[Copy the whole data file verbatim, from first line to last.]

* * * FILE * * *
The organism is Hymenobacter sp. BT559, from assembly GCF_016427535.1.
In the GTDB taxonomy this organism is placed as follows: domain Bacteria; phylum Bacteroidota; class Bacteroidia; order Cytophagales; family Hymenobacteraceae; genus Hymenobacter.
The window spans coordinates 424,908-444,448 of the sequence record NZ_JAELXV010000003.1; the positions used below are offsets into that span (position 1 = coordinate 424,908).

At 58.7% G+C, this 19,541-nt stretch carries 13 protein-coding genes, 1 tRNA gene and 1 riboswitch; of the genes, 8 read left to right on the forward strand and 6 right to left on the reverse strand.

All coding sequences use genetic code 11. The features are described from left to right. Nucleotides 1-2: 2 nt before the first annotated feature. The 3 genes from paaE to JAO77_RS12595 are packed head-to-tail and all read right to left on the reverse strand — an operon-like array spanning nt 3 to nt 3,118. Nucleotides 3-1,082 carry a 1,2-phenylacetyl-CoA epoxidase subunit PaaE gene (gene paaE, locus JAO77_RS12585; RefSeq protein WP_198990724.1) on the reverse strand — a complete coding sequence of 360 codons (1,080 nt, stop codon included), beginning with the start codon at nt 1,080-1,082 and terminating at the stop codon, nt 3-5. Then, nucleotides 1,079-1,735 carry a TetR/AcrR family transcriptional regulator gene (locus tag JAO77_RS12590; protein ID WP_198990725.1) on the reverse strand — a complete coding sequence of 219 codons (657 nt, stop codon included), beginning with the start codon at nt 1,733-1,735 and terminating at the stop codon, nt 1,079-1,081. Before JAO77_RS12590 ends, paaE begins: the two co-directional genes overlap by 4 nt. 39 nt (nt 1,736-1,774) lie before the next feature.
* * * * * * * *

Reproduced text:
The organism is Hymenobacter sp. BT559, from assembly GCF_016427535.1.
In the GTDB taxonomy this organism is placed as follows: domain Bacteria; phylum Bacteroidota; class Bacteroidia; order Cytophagales; family Hymenobacteraceae; genus Hymenobacter.
The window spans coordinates 424,908-444,448 of the sequence record NZ_JAELXV010000003.1; the positions used below are offsets into that span (position 1 = coordinate 424,908).

At 58.7% G+C, this 19,541-nt stretch carries 13 protein-coding genes, 1 tRNA gene and 1 riboswitch; of the genes, 8 read left to right on the forward strand and 6 right to left on the reverse strand.

All coding sequences use genetic code 11. The features are described from left to right. Nucleotides 1-2: 2 nt before the first annotated feature. The 3 genes from paaE to JAO77_RS12595 are packed head-to-tail and all read right to left on the reverse strand — an operon-like array spanning nt 3 to nt 3,118. Nucleotides 3-1,082 carry a 1,2-phenylacetyl-CoA epoxidase subunit PaaE gene (gene paaE, locus JAO77_RS12585; RefSeq protein WP_198990724.1) on the reverse strand — a complete coding sequence of 360 codons (1,080 nt, stop codon included), beginning with the start codon at nt 1,080-1,082 and terminating at the stop codon, nt 3-5. Then, nucleotides 1,079-1,735 carry a TetR/AcrR family transcriptional regulator gene (locus tag JAO77_RS12590; protein ID WP_198990725.1) on the reverse strand — a complete coding sequence of 219 codons (657 nt, stop codon included), beginning with the start codon at nt 1,733-1,735 and terminating at the stop codon, nt 1,079-1,081. Before JAO77_RS12590 ends, paaE begins: the two co-directional genes overlap by 4 nt. 39 nt (nt 1,736-1,774) lie before the next feature.